FORT MEADE, Fla. (WFLA) — At least one person was killed and 10 more injured after a bus carrying grove workers crashed head-on into a semi-tanker truck along US-98 in Polk County Monday.
According to Polk County Sheriff Grady Judd, a migrant labor bus carrying 38 people was headed westbound just after 6 a.m. when it crossed over the center line in the area of US-98 East and Adams Road and struck a semi-truck head-on.
According to the sheriff, the workers were on their way to harvest strawberries in Plant City.
Judd said the tanker, which was carrying an estimated 8,400 pounds of unleaded gasoline, sustained a small leak, but the fuel was in the process of being offloaded while the tanker remained in the grove.
Deputies said one worker was killed in the incident. Nine others aboard the bus were transported to several area hospitals including Lakeland Regional Health Medical Center, Sebring Hospital, Lake Wales Hospital, and Tampa General Hospital.
The driver of the tanker was rushed to Bartow Regional Medical Center with less serious injuries, the sheriff’s office said.
“All crashes are gut-wrenching, but when you see that there’s a group of folks who were on their way to do hard work that most of society won’t do so that we have the ability to have fresh fruit, and for reasons unknown at this point of the investigation, the driver careens into another vehicle, it’s very sad,” the sheriff said.
Judd said the bus was owned by Overlook Harvesting in Winter Haven.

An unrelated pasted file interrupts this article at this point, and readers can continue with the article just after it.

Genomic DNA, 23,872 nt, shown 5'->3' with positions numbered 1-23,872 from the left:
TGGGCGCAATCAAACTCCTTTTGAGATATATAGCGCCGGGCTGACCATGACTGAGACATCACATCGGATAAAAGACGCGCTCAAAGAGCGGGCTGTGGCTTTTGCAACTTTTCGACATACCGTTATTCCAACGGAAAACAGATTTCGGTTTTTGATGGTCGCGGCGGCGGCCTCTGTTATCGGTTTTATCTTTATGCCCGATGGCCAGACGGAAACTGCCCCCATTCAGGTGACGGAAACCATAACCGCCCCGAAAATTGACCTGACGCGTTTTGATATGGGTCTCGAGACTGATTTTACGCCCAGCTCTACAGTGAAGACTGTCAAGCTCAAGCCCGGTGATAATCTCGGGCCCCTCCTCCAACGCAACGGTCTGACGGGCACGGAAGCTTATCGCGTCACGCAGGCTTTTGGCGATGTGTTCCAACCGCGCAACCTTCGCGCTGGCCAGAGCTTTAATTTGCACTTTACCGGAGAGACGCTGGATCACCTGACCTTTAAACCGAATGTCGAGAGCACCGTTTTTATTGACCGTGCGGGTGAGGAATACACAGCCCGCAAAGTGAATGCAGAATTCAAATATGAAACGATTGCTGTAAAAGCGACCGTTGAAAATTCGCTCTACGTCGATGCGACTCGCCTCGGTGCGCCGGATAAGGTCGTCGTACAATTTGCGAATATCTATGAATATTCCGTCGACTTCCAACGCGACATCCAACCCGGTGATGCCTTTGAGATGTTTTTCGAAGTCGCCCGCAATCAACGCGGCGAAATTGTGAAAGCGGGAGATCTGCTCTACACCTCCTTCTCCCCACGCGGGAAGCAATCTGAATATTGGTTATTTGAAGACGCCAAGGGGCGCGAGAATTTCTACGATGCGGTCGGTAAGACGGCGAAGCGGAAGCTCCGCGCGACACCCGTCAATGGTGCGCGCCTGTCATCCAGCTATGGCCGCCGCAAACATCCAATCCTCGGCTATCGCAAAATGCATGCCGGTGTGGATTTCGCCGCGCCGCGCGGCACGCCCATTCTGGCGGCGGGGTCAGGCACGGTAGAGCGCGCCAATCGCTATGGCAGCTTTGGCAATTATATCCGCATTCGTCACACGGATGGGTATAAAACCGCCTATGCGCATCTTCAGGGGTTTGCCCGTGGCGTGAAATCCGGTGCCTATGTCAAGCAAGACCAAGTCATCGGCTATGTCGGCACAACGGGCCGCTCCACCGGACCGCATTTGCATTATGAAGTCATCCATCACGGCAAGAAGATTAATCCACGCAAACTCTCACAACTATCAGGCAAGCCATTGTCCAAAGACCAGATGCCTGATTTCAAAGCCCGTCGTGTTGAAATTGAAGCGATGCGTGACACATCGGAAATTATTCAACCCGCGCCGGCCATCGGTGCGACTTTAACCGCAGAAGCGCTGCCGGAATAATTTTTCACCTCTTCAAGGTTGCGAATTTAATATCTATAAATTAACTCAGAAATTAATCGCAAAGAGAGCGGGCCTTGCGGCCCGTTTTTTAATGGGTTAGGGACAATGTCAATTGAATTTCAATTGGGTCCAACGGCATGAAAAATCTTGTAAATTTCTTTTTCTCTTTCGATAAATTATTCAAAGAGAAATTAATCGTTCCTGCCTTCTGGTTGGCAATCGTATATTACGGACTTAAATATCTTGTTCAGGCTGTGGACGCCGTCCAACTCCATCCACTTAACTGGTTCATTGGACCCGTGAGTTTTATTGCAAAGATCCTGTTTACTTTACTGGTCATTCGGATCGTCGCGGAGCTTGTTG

News Channel 8 has reached out to Overlook Harvesting for comment and has not yet heard back.
“We’ll notify DCF and [the worker’s] home country of origin so if they’re not from the United States so they can receive services from them as well,” the sheriff said.
The roadway was closed as first responders cleared the scene. It has since reopened to the public.
“They come to work for these farmers that cannot find people to do the work, to pick the strawberries, to pick the blueberries, to pick the citrus. So these are the people that come and do the work. And these people are very vulnerable people,” said Isabel Leo’N, program director of Polk County Public Schools Farm Worker Career Development Program.
Leo’N said many migrant workers are hired through the H-2A visa program.
“The farmers are the ones who have the contract and they provide housing assistance and they have the busing, the transportation, where they take them from the housing wherever they’re at to their work location,” Leo’N added.